So before I continue, let’s notice that all of my posts focus on either 1) the choice of Johnny Depp to play Tonto 2) the costume and character choices Johnny made for his role, based on Johnny’s own words, and 3) What “Tonto” means on a larger level in terms of representations, stereotypes, and our future as Native peoples. I said nothing about the Native actors in the films, nothing about the Native involvement in the film, I just talked about Johnny Depp. A public figure, who, as such, is open to criticism and questioning.
This is where things get interesting. In the comments on the post, I received a comment from actor Saginaw Grant, wishing to speak to the “author of this blog.” I emailed him at the address he provided, and set up a time to talk with him, his publicist, and his personal assistant via phone. In hindsight, I’m not sure why I said yes, but I was also curious to hear Saginaw’s thoughts, since he has a role in the film.
Fast forward to the phone conversation. I spent 2.5 hours on the phone being berated for my coverage of Tonto. Saginaw told me over and over again that the “Indian way” was “not to criticize” and that if I did so, I had “no right to call [myself] an Indian.” I was told that “everything you know, you learned in books” and that all my degrees were just “pieces of paper.” I was told I was being disrespectful to all of the Indian actors on the film, as well as the broader Indian community, and that if I continued to write, no producer would hire Indian actors ever again because they would want to avoid the “controversy,” so I was hurting all Indian actors chances of working in Hollywood. They went on, and on, and on with all of the ways I had apparently messed up.
His team had written down tweets and quotes from my blog, read them back to me, and forced me to defend myself. I was in a horrible position, because if I defended myself and stood by my words, I would have been perceived as being “disrespectful” towards a “respected elder,” so instead I avoided directly addressing their questions, to which I was called “evasive” and therefore, “disrespectful.” I was so polite and tried to show the utmost respect, though I was shown none in return. I sat there, for over two hours, and listened as my identity was questioned and my writing torn apart. I listened carefully, because I know I’m wrong all the time–and if I was wrong about this, I wanted to know. But instead, the only message I heard was that I was not Indian if I dared question this film. At one point, after about the twelfth time I was told I had “no right to call [my]self an Indian”–I broke down and said (in Cherokee), “I’m Cherokee, not a white person.” I didn’t know how else to defend myself.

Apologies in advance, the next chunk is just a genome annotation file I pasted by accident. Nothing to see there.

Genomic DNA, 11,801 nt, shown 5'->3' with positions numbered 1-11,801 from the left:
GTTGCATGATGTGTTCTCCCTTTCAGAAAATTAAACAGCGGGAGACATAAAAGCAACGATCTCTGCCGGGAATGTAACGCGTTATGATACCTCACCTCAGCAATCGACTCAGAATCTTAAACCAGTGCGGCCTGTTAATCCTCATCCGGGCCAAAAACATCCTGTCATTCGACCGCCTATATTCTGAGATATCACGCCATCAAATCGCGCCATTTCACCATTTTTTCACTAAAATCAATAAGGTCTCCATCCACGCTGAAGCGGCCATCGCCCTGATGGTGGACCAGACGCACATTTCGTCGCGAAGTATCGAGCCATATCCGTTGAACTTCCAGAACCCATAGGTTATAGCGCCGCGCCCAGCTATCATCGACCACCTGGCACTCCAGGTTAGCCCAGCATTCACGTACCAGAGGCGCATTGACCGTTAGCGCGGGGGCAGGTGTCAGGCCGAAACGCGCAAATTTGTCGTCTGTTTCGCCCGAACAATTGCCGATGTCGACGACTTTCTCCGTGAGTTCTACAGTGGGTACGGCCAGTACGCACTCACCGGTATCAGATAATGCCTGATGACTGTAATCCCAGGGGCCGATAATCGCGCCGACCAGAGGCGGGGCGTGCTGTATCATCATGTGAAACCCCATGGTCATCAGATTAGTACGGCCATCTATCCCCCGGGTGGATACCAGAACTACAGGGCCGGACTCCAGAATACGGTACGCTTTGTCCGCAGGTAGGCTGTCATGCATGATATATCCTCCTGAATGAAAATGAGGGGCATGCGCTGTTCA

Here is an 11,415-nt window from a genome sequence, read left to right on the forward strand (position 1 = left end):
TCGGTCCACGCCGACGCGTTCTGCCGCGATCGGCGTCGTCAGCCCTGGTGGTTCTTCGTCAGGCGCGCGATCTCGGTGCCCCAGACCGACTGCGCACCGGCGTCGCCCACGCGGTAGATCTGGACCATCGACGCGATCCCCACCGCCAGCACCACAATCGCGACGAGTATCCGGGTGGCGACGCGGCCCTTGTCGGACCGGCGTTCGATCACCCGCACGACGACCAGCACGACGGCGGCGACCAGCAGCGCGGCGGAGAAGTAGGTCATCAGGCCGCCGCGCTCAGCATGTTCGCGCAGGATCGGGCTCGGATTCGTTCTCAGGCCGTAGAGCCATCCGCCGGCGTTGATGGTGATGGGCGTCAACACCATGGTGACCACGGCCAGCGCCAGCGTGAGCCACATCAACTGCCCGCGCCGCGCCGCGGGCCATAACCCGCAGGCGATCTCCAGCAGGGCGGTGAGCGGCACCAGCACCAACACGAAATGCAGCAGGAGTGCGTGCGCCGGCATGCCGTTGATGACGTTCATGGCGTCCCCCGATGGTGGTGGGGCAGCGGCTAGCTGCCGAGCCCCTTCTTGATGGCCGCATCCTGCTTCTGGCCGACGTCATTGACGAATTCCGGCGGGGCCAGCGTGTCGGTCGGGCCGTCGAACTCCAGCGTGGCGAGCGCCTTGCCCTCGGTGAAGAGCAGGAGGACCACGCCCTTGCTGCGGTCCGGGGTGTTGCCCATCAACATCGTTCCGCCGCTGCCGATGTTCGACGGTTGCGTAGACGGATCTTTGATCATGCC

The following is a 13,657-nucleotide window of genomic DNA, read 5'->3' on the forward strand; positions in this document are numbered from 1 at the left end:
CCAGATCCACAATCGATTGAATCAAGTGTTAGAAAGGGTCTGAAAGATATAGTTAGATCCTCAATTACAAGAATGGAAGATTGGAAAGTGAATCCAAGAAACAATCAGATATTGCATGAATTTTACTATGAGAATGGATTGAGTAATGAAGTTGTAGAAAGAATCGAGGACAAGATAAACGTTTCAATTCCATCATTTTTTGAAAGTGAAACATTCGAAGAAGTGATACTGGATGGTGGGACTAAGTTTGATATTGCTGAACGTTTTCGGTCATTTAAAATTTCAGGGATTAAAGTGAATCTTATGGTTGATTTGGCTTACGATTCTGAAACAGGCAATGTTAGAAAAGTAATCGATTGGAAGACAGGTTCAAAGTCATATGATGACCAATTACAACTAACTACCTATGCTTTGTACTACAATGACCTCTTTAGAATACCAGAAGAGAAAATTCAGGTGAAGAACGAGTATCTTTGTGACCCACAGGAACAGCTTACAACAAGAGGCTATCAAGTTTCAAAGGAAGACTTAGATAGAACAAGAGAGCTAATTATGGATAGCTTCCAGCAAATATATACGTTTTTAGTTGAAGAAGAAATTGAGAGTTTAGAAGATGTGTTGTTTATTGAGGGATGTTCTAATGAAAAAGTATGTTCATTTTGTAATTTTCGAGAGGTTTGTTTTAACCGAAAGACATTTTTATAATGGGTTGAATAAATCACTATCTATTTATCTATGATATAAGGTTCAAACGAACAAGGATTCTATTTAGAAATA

They did tell me that the spirit on the set was one of respect towards the Native actors, that care was taken to address any cultural concerns, and that there were Comanche advisors on the set making sure things were done right. They told me to wait until the movie, and things would make sense, and I would see how I was wrong. Considering that apparently Depp is speaking in broken English in the trailer…I’m not holding my breath. They told me that Johnny is such a nice and respectful man, and that he does many good things for Indian country. They’ve met him and interacted with him, and I haven’t, so I have no right to judge him.
Before the end of our conversation, I reiterated my intentions with the postings, and apologized for any harm I may have caused. But I remember I said I was going to keep writing the blog, because it was my way of empowering our communities and making my ancestors and family proud of me. I don’t ever remember saying I was going to refrain from writing about Tonto again.
Saginaw exited the conversation, and the tone noticeably shifted. His publicist and assistant shifted from anger to praise, telling me how my work was important, what I wrote was important, and things like hipster headdresses were a huge issue. They said I was an “inspiration” to younger Native students to see that I was at an elite university. I, admittedly, was surprised. I said that I would update the blog with the information they shared about the set, which they agreed to.
After I hung up the phone, I cried in my kitchen. The conversation was emotionally draining, and I felt like I had been given little recourse to defend myself. I had been judged for my perceived lack of respect or connection to my community, when they knew nothing of my family or my heritage. It hurt, a lot. To be told that this work that I put my heart and soul into was causing harm to my community felt horrible, even if I still believed in my gut that I hadn’t done anything wrong.